US or Metric Thread Guage

These are handy to have around.

 

Bolt Depot - Thread Guage

So handy, I’d like  to give a couple away.

For next 3 individuals that sign up for my feed and drop me a comment.  I’ll send one of to you.

I’ll be notified of your subscription via WordPress.  In you comment include whether you need the Metric of  U.S. version.

 

Thanks for reading.

Tim

Wrenchin’ Tip – Fuel Delivery

Here the first Wrenchin’ Tip for 2011.

When installing a new engine or even modifying your present power plant fuel and intake system you have a few things to consider.

Of course the size of your fuel pump, where it and the fuel filter is located, size of the filter, size of your fuel line, fuel pressure.  Along with that jet size or injector size and baffling in your fuel tank.  All of this is important to ensure your fuel delivery system can maintain full pressure at peak engine horsepower in high gear.

All of these need to be adjusted or “sized” to accommodate less controllable factors such as Altitude, air temperature and idiosyncracies of your fuel, like quality and octane rating.  Yes even specific gravity of your gas can effect the jetting.

Here are some jetting requirement of a 750 CFM 4 barrel Holley for specific fuel, temps and altitude options:

Octane                 Temp.            Altitude      Front Jetting      Rear Jetting

  94                        80F                 0 ft                   81                       86

110 Race              80F                  0 ft                 81                       83

94                          80F                3000 ft           76                      81

94                          80F                6000 ft           73                      77

94                          40F                0 ft                 84                      89

94                         120F               0 ft                 78                      83

Oxgenated fuels toss another factor in to be considered when determining your jetting requirements.

Studies of shown that every 1 point richer in air/fuel ratio equals only a few percent less power.  Running the engine as lean as possible will increase your power but also increased combustion chamber temp, which can damage your engine.

Thanks for reading

Tim

Barrett-Jackson Auction Scottdale, Az

Let me start of by saying, WOW!!!   Of course that’s what I say every year I attend.

There is a lot of things to do (oh, not just car stuff but one of my better-half’s favorite  — shopping — everything from jewelry to purses to beds) , people to talk to and cars, cars and cars.  Car people are at their best when they are around their cars.

This year was a bit different for me, yes, I sat a watched the auction a bit, I really wanted to talk to some of the vendors (I have a project to work on) and wander around the various staging areas.

Some of my favorite vendors were the Karl Kustom Corvettes.  These are re-bodied C6/Z06 underpinnings/platforms and put some of the most popular Corvette bodies the ’63 split window coupe and the 67 Roadster.  These are outstanding looking cars and if they perform like the Z06 and I understand the auction price. Oh and it is not just the bodies, they’ll take your old LS3 and knock it up to 599hp and your lame LS7 to 650hp…I’m just saying!!!    Check them out at:   http://www.karlkustomcorvettes.com/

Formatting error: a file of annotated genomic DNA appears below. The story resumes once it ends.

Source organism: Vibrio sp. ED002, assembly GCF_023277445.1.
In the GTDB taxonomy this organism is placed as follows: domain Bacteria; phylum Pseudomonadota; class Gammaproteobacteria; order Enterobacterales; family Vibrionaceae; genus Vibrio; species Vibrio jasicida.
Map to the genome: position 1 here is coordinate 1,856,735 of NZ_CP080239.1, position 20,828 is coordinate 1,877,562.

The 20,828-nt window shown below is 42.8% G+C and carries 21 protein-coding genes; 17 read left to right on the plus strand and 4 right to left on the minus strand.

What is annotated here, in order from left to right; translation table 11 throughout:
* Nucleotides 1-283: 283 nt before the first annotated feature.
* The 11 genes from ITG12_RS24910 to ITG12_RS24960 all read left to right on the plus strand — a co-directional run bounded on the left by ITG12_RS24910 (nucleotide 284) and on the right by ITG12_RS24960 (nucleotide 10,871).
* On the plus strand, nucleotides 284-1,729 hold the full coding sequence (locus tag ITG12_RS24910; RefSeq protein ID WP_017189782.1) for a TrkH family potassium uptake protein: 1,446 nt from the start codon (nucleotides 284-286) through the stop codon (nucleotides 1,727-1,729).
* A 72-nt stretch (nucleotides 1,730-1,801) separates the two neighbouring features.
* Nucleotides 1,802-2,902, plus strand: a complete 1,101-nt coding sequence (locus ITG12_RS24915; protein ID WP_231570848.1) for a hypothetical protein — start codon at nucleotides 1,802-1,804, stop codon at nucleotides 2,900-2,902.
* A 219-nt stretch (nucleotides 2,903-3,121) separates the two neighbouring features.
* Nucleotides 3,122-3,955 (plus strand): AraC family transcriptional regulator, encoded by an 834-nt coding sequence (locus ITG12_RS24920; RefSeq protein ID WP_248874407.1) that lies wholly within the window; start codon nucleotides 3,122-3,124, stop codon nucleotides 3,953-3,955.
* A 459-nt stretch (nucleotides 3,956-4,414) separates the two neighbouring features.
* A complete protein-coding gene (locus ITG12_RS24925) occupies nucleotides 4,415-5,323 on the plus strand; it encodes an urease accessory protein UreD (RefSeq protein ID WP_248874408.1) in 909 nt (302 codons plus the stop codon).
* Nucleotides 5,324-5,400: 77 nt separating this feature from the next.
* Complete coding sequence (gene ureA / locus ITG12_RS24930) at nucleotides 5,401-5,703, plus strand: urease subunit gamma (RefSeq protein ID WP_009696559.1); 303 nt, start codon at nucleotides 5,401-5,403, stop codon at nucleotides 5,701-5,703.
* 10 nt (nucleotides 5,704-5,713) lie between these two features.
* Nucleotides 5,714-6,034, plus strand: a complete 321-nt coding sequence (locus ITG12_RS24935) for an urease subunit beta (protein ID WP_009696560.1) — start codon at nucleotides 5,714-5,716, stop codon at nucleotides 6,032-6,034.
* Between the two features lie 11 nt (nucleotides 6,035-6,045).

Normally they have some sort of racing event or car demo, last time I attended -2009 they had 4 wheel drive area to the lasted models of Jeep and Hummer, and drifting demo.  This year if you registered with Ford and Chevy (they walk you up to a computer and you punch your information) you were allowed to drive two of their latest models offerings.  Since I’ve driving the Mustang and the Corvette before, I opted to drive the SHO Ford Taurus and the 2011 Camaro convertible.

 

2011 Ford Taurus...Oh..don't laugh..this ain't your daddy's Taurus

2011 Camaro Convertible

 

Let me say this about the Taurus SHO …Surprising!!!!   It doesn’t look like much…but get behind the wheel and you’ll feel the kick.  I managed to get the  rear end to slide around (much to the Ford reps surprise) on the short track they had set up.  That car says “sleeper” all over it, but you’ll shock the guy next to you taking off from that red light on your way to work. (Come..ON!!!  You know you do that red light mini drag thing…yeah..ya do!!!)

The Camaro was awesome as well.  I pick up one if I had room to park it.

Additionally they had the Bondurant guys there and they’d give you a spinning the their Z06 as well as a racing school out of Utah, that made it known to me that they were a “real” racing school and used real race set Mustangs unlike the Bondurant’s “street’ cars.  They had a couple of cars there’s as well.

Here’s a few more pics and I’ll finish up a bit later.

 

 

Bagged Restro Mustang

Entry on to the Stage. A beautiful DeSoto on it's way to the block.

Factory Race ready Camaro

 

 

More to come.  Thanks for reading.

Tim

 

Barrett-Jackson Scottsdale, AZ

Headed there this weekend.  Look for pics and posts coming up.

 

Tim